Why Gem is a CFO's best friend
January 3, 2023
As a Finance leader, there are certain KPIs you’re thinking about regularly: the ratio of quota to OTE of your sales reps, sales productivity ratios, cost per lead for Marketing, ARR supported per CSM. And there are plenty of industry benchmarks out there to measure your company against for these things. But recruiting organizations tend to fly under Finance leaders’ radars. CFOs are sometimes unfamiliar with recruiting-specific benchmarks. They spend relatively little time thinking about recruiting KPIs, and they may not be paying close attention to the ROI of their organization’s recruiting software.
This is likely because, while Sales and Marketing are intrinsic to revenue, Recruiting is still generally lumped in with the HR or People team and viewed as a cost center. Finance leaders don’t measure their Head of People in terms of productivity, and they generally plan People team growth in terms of basic industry ratios: one HR person for every x employees. They may not be used to thinking about their recruiters in quantitative ways, either. Instead, they turn over a sum of money to the recruiting org—likely after doing some rough math with an input of how many people the company plans to hire this year—and watch the total amount of spend over time to ensure it’s not increasing too quickly relative to the size of company spend. (Perhaps this scenario sounds familiar to you.)
What Finance leaders are typically not doing is building a recruiting model with granular productivity assumptions and debugging recruiter productivity. And that’s precisely because they’re not thinking about Recruiting in terms of productivity or efficiency in the first place—something that, at Gem, we’d like to change. They’re often not bringing industry benchmarks to their talent leaders and asking: “How is it that you have a recruiting team of 10 and you can only hire 50 people, when the industry standard suggests that each recruiter should be able to hire 10 people a year?”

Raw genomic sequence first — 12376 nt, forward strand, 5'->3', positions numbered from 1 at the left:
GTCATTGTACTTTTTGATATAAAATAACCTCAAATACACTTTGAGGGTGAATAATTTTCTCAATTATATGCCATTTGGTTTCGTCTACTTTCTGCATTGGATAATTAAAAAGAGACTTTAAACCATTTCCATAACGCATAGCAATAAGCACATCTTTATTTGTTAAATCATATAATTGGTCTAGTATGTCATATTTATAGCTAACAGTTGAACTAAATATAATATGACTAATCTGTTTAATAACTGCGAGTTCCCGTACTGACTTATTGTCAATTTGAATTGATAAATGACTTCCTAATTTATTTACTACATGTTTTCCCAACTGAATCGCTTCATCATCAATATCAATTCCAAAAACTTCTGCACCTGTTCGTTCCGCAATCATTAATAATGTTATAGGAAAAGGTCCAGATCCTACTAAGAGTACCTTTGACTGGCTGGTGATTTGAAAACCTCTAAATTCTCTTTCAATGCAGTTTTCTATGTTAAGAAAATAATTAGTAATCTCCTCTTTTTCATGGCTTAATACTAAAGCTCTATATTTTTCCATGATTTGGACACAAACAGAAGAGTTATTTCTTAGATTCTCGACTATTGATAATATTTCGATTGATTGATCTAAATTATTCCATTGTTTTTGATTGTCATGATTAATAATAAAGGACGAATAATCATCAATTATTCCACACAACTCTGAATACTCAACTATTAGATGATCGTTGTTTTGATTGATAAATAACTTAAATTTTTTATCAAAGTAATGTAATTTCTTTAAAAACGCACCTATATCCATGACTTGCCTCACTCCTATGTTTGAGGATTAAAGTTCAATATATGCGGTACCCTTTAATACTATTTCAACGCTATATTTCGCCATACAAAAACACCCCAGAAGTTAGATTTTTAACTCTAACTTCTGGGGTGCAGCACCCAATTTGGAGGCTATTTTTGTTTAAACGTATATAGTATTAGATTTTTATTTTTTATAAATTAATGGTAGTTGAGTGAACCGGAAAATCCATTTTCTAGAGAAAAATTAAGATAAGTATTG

Despite Recruiting flying under Finance’s radar, we know that the fastest way to a CFO’s heart is a concrete sense of ROI. You think in terms of dollars; and being able to tie your recruiting software back to faster time to hire, lower cost per hire, or more ARR per employee is essential if you’re going to consider spending on it. For every dollar you’re investing, what’s the benefit you’ll see both in the short-term, and over time, that will allow you to invest even further in your company’s growth?
Here are some ways Gem gives back a terrific return on investment:
Increase operational efficiency, and decrease recruiting team headcount
Because Gem’s top-of-funnel automation makes recruiters 20% more efficient, each of your recruiters can take on more reqs than they’re able to now. A greater productivity per resource (PPR) means you’ll need fewer recruiters on the team to bring on the same number of hires for the company—which ultimately means reduced current or future employee costs. As an example, let’s say you’ve got a team of 14 recruiters salaried at $100k/year or $48.08/hour. With a team that size—and a time savings of 144 hours per recruiter per year using Gem—you’ll see an annual savings of $96,929. That’s a full headcount you won’t have to account for when planning for next year’s recruiting team capacity.
“The great benefit of Gem is it’s essentially a multiplier. Once you have the ability to sequence the folks you’re reaching out to—to have a second, third, fourth email auto-send—you’re increasing productivity per resource considerably. Now one sourcer is doing 4x the reachouts. So right there, just at the top of the funnel, you have this enormous ROI.”
- Jay Patel, Director of Talent Acquisition @ DoorDash (formerly @ Lyft)
Cut down on contractor/agency spend
Beyond salaried employees, Gem also eliminates some of the one-time—and recurring—costs associated with external agencies or embedded recruiters. Agencies are typically a last resort for the roles that are notoriously hard to fill with your internal team. And they’re costly: agency fees are typically 25-30% of first-year compensation, paid out in a lump sum. At 25%, you’ll pay an agency $45k to fill a role with a salary of $180k.
As a Finance leader, you know that lump sum is hard to watch go. Teams pay for augmented capacity at a premium, and it’s a solution that simply won’t scale as the number of open reqs you have increases.